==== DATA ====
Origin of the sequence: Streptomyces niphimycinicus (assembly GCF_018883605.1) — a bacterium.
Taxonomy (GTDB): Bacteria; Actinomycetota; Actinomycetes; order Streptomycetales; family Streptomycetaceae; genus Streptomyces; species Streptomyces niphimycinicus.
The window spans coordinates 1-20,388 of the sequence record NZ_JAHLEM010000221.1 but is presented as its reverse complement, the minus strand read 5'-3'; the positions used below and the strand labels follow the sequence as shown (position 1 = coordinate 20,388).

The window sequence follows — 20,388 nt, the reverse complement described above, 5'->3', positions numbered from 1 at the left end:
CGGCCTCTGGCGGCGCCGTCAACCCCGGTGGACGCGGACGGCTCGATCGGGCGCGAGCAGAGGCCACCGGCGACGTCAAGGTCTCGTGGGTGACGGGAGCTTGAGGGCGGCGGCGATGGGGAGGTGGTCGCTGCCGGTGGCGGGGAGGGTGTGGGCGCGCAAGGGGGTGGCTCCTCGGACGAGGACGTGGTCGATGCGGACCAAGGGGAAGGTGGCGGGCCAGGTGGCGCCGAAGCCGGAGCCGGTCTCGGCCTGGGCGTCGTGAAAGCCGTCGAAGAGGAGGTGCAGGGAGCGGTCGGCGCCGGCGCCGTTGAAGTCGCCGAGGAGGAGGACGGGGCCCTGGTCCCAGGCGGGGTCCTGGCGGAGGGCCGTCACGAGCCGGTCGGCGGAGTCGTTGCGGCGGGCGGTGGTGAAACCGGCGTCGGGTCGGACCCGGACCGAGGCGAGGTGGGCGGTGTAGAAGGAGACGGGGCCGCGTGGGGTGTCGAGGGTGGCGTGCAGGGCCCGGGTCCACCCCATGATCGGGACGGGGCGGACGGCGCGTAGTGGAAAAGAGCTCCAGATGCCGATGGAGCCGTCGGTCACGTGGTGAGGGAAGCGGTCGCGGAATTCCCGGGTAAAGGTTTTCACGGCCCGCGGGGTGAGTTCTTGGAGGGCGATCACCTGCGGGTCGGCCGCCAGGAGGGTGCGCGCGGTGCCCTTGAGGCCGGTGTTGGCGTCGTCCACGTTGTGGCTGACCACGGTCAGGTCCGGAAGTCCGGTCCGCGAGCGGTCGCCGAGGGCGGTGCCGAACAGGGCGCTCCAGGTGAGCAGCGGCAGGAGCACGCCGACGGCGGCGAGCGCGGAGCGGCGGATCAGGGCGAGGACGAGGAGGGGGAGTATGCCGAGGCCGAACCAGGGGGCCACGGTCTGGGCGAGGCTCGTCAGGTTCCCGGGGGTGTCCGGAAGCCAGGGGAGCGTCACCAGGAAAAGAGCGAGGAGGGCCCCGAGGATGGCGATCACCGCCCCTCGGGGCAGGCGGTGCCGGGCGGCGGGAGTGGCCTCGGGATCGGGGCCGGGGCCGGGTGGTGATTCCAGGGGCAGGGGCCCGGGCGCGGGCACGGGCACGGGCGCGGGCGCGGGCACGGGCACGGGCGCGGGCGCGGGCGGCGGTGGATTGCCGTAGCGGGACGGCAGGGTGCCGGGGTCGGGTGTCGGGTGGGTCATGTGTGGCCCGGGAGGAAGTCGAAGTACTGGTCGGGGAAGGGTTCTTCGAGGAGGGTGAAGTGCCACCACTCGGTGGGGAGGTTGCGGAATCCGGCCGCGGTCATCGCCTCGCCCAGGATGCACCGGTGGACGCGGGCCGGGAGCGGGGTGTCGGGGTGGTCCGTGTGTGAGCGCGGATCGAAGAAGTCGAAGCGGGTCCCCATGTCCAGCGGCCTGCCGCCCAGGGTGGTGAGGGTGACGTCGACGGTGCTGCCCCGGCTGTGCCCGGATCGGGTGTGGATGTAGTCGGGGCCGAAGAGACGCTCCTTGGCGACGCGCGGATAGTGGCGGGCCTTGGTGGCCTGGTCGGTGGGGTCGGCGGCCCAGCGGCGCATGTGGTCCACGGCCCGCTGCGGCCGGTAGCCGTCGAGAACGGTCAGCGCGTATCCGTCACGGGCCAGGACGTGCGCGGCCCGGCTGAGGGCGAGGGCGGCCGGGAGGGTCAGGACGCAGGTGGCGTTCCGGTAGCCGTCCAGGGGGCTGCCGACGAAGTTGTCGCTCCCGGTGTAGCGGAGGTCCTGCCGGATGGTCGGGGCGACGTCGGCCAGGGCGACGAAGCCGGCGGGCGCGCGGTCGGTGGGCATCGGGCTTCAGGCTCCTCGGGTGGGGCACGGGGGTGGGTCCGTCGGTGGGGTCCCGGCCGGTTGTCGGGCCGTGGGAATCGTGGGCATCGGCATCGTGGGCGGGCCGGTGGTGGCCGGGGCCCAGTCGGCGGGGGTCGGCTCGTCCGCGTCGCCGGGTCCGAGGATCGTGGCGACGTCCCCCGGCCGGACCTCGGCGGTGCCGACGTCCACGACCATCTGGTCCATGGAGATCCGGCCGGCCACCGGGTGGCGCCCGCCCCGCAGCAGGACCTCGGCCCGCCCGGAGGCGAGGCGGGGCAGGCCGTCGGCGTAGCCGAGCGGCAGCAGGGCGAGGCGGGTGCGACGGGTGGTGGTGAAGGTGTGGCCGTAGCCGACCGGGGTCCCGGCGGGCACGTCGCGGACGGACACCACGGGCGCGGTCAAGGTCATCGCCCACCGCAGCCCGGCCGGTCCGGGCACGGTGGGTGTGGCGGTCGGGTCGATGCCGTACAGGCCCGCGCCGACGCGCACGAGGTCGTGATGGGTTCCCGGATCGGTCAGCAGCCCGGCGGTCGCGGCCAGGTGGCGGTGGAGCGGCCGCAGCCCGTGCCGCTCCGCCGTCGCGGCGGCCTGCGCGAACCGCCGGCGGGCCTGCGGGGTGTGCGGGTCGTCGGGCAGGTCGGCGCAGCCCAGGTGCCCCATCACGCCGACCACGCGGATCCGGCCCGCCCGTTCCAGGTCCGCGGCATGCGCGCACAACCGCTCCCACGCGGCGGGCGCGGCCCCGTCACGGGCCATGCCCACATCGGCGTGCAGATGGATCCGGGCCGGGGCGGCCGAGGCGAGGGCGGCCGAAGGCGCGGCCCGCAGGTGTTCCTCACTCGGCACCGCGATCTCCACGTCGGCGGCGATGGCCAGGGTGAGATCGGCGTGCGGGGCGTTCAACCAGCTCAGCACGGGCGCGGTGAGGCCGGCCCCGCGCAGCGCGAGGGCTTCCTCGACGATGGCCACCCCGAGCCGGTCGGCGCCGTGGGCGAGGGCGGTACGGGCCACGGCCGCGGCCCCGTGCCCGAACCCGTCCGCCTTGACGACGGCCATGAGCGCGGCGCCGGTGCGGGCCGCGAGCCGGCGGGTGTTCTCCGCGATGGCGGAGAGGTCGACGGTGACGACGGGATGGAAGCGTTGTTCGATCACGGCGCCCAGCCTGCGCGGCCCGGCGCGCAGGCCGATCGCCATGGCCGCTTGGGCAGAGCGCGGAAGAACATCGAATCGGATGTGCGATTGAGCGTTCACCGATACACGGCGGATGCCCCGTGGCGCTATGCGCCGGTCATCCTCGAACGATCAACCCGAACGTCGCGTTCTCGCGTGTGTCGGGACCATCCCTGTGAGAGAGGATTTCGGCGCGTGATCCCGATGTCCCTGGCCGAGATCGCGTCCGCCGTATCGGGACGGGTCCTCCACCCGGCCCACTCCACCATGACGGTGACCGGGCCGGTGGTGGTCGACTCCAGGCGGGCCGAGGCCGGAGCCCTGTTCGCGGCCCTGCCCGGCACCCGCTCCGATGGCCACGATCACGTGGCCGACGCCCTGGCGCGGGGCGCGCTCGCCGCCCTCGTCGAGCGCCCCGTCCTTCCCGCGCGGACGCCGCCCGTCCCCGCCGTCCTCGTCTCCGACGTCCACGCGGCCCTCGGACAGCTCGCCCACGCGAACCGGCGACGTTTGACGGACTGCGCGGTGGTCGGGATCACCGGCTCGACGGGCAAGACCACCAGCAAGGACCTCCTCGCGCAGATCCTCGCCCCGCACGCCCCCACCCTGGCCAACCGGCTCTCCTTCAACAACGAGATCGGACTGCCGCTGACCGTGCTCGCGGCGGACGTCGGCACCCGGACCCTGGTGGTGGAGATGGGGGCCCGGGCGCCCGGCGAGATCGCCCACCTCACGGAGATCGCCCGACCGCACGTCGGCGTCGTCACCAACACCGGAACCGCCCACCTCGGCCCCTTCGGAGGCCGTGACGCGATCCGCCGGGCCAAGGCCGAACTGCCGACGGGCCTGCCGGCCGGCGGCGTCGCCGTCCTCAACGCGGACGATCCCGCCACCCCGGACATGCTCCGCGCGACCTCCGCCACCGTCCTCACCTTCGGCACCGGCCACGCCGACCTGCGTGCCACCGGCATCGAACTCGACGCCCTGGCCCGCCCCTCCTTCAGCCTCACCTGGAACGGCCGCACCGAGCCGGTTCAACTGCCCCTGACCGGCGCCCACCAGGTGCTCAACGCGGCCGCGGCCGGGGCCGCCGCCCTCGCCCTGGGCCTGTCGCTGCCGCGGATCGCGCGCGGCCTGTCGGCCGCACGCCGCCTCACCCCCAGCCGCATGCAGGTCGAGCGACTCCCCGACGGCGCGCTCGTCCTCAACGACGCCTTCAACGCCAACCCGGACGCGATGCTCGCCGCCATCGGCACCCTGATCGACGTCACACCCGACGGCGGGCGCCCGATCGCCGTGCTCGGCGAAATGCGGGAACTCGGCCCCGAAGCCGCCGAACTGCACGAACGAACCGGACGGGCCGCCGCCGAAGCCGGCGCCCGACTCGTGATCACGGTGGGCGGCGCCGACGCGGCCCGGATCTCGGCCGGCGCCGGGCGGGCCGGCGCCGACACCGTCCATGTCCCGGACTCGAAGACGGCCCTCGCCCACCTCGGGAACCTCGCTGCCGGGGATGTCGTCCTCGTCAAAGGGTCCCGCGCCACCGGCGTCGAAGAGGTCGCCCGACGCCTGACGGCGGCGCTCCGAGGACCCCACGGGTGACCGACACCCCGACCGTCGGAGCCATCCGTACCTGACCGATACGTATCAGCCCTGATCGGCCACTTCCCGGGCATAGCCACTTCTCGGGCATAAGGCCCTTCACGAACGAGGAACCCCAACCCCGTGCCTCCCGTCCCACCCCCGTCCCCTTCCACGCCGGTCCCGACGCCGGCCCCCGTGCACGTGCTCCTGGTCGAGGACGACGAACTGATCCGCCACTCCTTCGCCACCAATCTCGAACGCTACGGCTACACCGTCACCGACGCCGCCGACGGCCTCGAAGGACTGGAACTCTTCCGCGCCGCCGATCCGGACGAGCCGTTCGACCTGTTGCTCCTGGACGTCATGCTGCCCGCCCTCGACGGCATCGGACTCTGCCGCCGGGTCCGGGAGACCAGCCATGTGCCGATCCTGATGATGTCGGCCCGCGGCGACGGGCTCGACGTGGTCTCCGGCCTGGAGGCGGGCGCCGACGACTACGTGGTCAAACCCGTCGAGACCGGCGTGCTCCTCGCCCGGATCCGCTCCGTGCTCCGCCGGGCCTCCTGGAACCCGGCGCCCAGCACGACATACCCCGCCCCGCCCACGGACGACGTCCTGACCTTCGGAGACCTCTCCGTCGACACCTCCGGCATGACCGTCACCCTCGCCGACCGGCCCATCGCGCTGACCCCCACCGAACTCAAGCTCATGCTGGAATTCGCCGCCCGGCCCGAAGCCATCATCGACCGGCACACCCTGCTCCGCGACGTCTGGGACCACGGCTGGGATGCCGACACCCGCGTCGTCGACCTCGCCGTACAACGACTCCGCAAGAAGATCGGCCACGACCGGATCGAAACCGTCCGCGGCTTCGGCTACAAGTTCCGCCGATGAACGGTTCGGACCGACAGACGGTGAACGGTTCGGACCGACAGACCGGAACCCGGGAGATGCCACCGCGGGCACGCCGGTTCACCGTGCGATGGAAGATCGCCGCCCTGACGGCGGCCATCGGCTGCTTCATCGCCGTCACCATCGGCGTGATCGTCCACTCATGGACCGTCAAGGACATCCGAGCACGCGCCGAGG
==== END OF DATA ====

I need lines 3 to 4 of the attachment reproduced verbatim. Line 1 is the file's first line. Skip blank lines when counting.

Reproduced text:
The window spans coordinates 1-20,388 of the sequence record NZ_JAHLEM010000221.1 but is presented as its reverse complement, the minus strand read 5'-3'; the positions used below and the strand labels follow the sequence as shown (position 1 = coordinate 20,388).

The window sequence follows — 20,388 nt, the reverse complement described above, 5'->3', positions numbered from 1 at the left end: